Fatigue takes many different forms. From a physiologist’s perspective, it’s the inability to maintain or repeat a given level of muscle force production, resulting in an acute impairment of performance – or much more simply put you slow down. Runners will know that the fatigue associated with an 800 metre race is not like the fatigue associated with the marathon.

However, all causes of fatigue have one thing in common, they lead to a decrease in effective muscle force production.

Fatigue is not something specific to slow or average runners. Even world record holders fatigue; they just do it later in a run and at a much faster pace than the rest of us. Indeed, fatigue is necessary to protect our bodies from damage. Paradoxically, the only way to get faster is to cause some damage so the fatigue occurs at a faster pace.


To do that you must repeatedly threaten the body’s survival with training stimuli so that it adapts and physiologically overcompensates. So when the same stress is encountered, it does not cause the same degree of physiological disruption.

Central nervous system

Although some research supports that the central nervous system (CNS) can cause fatigue by reducing the commands it sends to our muscles – the prevailing evidence and thought among scientists is that fatigue, at least during short-term exercise, is not caused by the CNS but rather by changes occurring in muscle.

The CNS seems to play a greater role in fatigue during prolonged exercise, like marathons and ultramarathons, where there are changes in the levels of the brain neurotransmitters, which increase the perception of effort and lead to feelings of tiredness and lethargy.

Since the CNS command to the muscles can be reduced by the CNS being inhibited directly from changes in brain neurotransmitters or from feedback from the muscles’ metabolic condition (i.e. in response to the chemical reactions taking place within them) it’s possible that under conditions that represent a risk to organs, especially the heart, inhibitory signals may be sent to the brain.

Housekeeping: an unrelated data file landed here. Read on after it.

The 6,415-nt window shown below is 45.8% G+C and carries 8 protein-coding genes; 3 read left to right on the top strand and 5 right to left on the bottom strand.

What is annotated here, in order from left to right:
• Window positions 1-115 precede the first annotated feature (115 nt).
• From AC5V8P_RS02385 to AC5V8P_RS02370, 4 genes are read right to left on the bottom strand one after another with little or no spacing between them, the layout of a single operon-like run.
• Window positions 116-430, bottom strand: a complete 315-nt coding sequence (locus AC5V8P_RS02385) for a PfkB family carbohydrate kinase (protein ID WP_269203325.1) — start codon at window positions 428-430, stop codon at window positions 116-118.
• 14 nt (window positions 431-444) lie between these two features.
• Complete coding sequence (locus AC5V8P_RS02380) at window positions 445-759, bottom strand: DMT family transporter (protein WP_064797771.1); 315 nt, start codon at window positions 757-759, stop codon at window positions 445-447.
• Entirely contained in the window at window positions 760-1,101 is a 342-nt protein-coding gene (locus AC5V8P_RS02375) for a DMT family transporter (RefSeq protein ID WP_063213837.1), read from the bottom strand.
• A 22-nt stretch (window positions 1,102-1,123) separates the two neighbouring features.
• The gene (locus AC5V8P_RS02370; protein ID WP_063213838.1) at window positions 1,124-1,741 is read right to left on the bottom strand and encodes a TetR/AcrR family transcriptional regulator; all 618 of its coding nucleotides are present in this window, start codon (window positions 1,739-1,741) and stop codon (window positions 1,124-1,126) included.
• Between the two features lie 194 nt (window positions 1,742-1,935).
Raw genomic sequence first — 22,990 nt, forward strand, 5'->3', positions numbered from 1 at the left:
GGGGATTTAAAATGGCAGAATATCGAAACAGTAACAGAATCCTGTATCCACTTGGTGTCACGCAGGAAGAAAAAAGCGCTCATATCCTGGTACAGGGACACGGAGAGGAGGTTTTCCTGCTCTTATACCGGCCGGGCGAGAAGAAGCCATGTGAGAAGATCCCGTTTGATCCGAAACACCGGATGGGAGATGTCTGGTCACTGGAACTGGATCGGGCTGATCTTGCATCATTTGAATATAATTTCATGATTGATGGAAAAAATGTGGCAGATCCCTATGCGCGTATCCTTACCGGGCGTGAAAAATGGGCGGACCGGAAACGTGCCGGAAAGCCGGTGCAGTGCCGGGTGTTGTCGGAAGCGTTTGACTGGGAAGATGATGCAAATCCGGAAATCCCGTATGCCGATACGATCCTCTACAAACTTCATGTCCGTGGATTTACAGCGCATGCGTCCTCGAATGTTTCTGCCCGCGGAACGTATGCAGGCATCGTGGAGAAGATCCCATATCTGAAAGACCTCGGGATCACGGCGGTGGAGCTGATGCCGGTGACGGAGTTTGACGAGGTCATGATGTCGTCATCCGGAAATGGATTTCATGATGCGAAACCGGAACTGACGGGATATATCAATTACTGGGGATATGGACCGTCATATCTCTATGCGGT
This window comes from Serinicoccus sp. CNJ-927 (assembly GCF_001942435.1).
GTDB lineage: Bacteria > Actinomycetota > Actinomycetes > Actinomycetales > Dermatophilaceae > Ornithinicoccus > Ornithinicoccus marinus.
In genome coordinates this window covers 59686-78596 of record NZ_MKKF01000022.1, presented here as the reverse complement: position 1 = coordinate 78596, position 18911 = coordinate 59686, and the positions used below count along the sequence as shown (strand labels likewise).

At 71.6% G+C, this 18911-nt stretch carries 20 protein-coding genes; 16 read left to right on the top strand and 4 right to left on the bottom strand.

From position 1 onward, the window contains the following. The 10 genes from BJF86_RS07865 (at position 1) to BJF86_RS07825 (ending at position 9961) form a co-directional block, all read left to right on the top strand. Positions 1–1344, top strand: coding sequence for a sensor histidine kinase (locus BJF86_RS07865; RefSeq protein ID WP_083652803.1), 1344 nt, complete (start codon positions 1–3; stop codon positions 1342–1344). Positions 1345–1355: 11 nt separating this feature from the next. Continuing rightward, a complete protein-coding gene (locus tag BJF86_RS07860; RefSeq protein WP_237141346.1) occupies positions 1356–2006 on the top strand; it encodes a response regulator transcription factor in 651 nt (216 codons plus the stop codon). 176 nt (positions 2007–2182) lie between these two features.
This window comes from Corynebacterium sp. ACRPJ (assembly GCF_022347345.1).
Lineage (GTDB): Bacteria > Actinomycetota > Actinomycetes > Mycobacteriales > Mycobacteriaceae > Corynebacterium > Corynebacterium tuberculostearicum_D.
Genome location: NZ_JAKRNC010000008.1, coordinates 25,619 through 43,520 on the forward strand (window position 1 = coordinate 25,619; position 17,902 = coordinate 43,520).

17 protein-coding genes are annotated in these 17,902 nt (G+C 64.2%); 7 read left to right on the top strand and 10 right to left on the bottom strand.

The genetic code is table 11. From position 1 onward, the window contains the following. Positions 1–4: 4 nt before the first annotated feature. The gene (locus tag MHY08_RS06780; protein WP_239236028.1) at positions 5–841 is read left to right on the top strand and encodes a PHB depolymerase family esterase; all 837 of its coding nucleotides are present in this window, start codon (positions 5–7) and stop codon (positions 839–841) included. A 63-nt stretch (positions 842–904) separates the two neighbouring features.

In response to these signals, the neural command is dampened and the muscles’ power output consequently declines in an attempt to prevent damage to the heart. This may partially explain why maximum heart rate is lower at altitude, since the lower oxygen availability would put the heart at risk at a lower heart rate than at sealevel.

Acknowledging the potential, but unresolved role of the CNS, I’ve provided the main causes of fatigue for different races, with advice on how to combat them.


Middle distance atigue is primarily caused by a high rate of anaerobic metabolism – this occurs when running faster than your heart can supply oxygen to your muscles. To provide the energy for muscle contraction, a high-energy chemical compound called adenosine triphosphate (ATP) is broken down into its constituents—adenosine diphosphate (ADP) and inorganic phosphate (Pi).

Since our muscles don’t store much ATP, we must constantly resynthesise it. Running faster relies on increasing the rate at which ATP is resynthesised, so that it can be broken down to liberate energy for muscle contraction.

When you exceed your aerobic metabolic capacity to resynthesise ATP, muscles lose their ability to contract effectively. This is because of an increase in hydrogen ions, which causes the muscle pH to decrease – a condition known as ‘acidosis’.

Acidosis has a number of nasty side effects: